Also Known As: Garry Kimovich Kasparov, Garik Kimovich Weinstein
Age: 60 Years, 60 Year Old Males
Spouse/Ex-: Daria Kasparova, Masha Kasparova, Yulia Kasparova
father: Kim Moiseyevich Weinstein
mother: Klara Shagenovna
children: Aida Kasparova, Polina Kasparova, Vadim Kasparov
Born Country: Azerbaijan
Height: 5'9" (175 cm), 5'9" Males
Ancestry: Russian Croatian, Armenian Russian
Notable Alumni: Azerbaijan University Of Languages
City: Baku, Azerbaijan
Founder/Co-Founder: The Other Russia, Professional Chess Association, United Civil Front
education: Azerbaijan University Of Languages
awards: Chess Oscar
Childhood & Early Life
Garry Kasparov was born as Garik Kimovich Weinstein, in Russia, on 13 April 1963, to Jewish father, Kim Moiseyevich Weinstein, and Armenian mother, Klara Shagenovna Gasparian.
He was introduced to chess as a little boy and started playing the game in earnest when he was six. He lost his father when he was seven.
At the age of 12, he adopted his mother's Armenian surname, Gasparian, and modified it to a more Russified version, Kasparov.
He received his training at Mikhail Botvinnik's chess school under noted coach Vladimir Makogonov who helped him develop his game. He blossomed into a formidable player under his mentor’s guidance and won the Soviet Junior Championship in Tbilisi in 1976, aged 13.
He then went on to train under Alexander Shakarov and won the Soviet Junior Championship in 1977 as well.
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A significant event happened in 1978. He was invited to the Sokolsky Memorial tournament in Minsk where he reached the first place and became a chess master. This incident convinced the young man to become a professional chess player.
As a 15 year old, he qualified for the Soviet Chess Championship in 1978, the youngest ever player at that level and went on to win the 64-player Swiss system tournament at Daugavpils.
More successes followed and he won the World Junior Chess Championship in Dortmund, West Germany, in 1980. By this time he had gained the reputation of being one of the world’s best chess players and became a Grandmaster by the end of the same year.
He touched new career heights in the 1980s. He scored his first win in a superclass-level international tournament at Bugojno, Bosnia and Herzegovina in 1982. By early 1983, he was already the No. 2 player in the world, trailing behind only World Chess Champion Anatoly Karpov.
He first challenged Karpov in 1984 for the World Chess Championship title. After five months and 48 games, the match between the two was abandoned in controversial circumstances. The men met again in a rematch in 1985 where Kasparov narrowly defeated Karpov in a 24-game series to become the youngest world champion at the age of 22.
Kasparov faced some issues with the Fédération Internationale des Échecs (FIDE) or World Chess Federation and broke away from the organization. FIDE retaliated and stripped Kasparov of the FIDE World Championship title.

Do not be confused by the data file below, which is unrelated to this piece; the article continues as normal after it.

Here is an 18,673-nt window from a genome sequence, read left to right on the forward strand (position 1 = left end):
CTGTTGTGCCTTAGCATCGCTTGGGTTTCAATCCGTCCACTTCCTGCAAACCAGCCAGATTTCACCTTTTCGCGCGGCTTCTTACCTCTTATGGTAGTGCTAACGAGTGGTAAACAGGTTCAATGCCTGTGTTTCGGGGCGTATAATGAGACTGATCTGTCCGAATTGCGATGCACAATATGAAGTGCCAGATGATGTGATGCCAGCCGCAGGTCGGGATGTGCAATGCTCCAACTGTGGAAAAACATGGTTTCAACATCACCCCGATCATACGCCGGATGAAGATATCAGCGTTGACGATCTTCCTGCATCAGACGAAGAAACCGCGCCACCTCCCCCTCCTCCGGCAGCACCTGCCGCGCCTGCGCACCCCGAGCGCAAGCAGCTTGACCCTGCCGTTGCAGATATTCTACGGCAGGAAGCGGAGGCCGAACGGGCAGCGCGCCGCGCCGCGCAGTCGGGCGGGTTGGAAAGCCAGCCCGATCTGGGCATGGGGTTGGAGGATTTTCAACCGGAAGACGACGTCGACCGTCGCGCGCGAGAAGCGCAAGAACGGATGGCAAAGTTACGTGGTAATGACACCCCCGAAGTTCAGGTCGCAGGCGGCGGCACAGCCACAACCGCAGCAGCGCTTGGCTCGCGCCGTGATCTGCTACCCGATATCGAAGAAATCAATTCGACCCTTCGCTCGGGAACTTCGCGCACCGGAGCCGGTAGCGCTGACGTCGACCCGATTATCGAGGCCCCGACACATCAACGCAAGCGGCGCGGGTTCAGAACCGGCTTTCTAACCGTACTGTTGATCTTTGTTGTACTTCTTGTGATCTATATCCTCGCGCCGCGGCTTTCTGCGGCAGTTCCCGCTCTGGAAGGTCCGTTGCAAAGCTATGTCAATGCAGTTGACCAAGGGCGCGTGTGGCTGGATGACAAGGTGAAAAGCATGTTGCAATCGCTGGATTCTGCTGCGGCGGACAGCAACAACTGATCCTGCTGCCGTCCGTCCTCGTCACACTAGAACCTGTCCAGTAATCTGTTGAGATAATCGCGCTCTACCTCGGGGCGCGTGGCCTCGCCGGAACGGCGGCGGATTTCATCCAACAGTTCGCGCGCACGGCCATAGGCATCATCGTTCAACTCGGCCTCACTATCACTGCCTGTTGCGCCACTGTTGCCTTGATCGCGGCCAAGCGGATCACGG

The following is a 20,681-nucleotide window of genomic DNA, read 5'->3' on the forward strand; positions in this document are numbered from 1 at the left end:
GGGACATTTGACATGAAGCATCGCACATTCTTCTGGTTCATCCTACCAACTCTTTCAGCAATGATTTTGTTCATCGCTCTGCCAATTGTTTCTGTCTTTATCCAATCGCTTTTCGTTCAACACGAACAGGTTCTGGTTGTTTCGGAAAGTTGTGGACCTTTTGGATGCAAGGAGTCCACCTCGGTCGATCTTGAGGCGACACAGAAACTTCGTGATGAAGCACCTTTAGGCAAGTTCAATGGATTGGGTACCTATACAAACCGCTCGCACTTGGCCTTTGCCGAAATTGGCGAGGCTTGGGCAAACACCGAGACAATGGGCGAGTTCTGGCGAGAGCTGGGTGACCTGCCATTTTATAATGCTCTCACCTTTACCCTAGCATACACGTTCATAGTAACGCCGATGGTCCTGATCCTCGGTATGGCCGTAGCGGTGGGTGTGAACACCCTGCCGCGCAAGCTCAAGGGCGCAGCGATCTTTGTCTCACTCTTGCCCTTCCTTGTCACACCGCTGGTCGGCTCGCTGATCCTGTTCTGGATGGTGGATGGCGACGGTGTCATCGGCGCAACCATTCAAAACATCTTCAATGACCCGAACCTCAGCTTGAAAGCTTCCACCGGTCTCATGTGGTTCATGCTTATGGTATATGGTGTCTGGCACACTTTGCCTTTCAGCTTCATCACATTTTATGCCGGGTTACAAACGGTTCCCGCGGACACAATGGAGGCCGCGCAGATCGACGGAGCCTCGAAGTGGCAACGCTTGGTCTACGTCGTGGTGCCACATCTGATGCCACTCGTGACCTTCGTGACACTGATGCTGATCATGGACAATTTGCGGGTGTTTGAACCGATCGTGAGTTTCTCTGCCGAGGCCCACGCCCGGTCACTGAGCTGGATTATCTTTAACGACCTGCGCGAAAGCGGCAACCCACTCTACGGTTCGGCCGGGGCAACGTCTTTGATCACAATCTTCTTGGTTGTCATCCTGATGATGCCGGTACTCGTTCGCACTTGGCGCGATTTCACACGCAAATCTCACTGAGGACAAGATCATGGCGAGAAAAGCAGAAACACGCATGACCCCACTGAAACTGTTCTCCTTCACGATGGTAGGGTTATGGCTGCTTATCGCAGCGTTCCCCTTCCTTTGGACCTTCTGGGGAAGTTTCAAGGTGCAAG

Kasparov collaborated with fellow chess player Nigel Short to form the Professional Chess Association (PCA), which existed between 1993 and 1996 as a rival organization to FIDE. Kasparov, however, later regretted breaking away from FIDE.
Kasparov went on to defeat Short to become the PCA world champion. He successfully defended his title in a 1995 match against Viswanathan Anand. He continued to hold the "Classical" World Chess Championship until his defeat by Vladimir Kramnik in 2000.
He retired from professional chess in 2005. He has been devoting his time to politics and writing since then. He founded the United Civil Front, a social movement in Russia which is part of The Other Russia, an opposition coalition active in Moscow. He has been serving as the chairman for the Human Rights Foundation since 2011 and chairs its International Council.
As an author, he has penned several books including ‘The Sicilian Scheveningen’ (1991), ‘Garry Kasparov's Chess Challenge’ (1996), ‘Garry Kasparov on Garry Kasparov’ (three volumes, 2011-14), and ‘Winter Is Coming: Why Vladimir Putin and the Enemies of the Free World Must Be Stopped’ (2015).
Awards & Achievements
In 1991, Garry Kasparov received the Keeper of the Flame award from the Center for Security Policy for "propagation of democracy and the respect for individual rights throughout the world".
The first volume of his five-volume work ‘Garry Kasparov on My Great Predecessors’ won the British Chess Federation's Book of the Year award in 2003.
In 2013, he was honored with the Morris B. Abram Human Rights Award, UN Watch's annual human-rights prize. The organization praised him as "not only one of the world’s smartest men" but "also among its bravest."
Personal Life & Legacy
Garry Kasparov’s first marriage was to Masha with whom he has a daughter. This marriage ended in divorce.
He tied the knot for the second time with Yulia. They had a son before divorcing in 2005.
He is currently married to Daria with whom he has two children.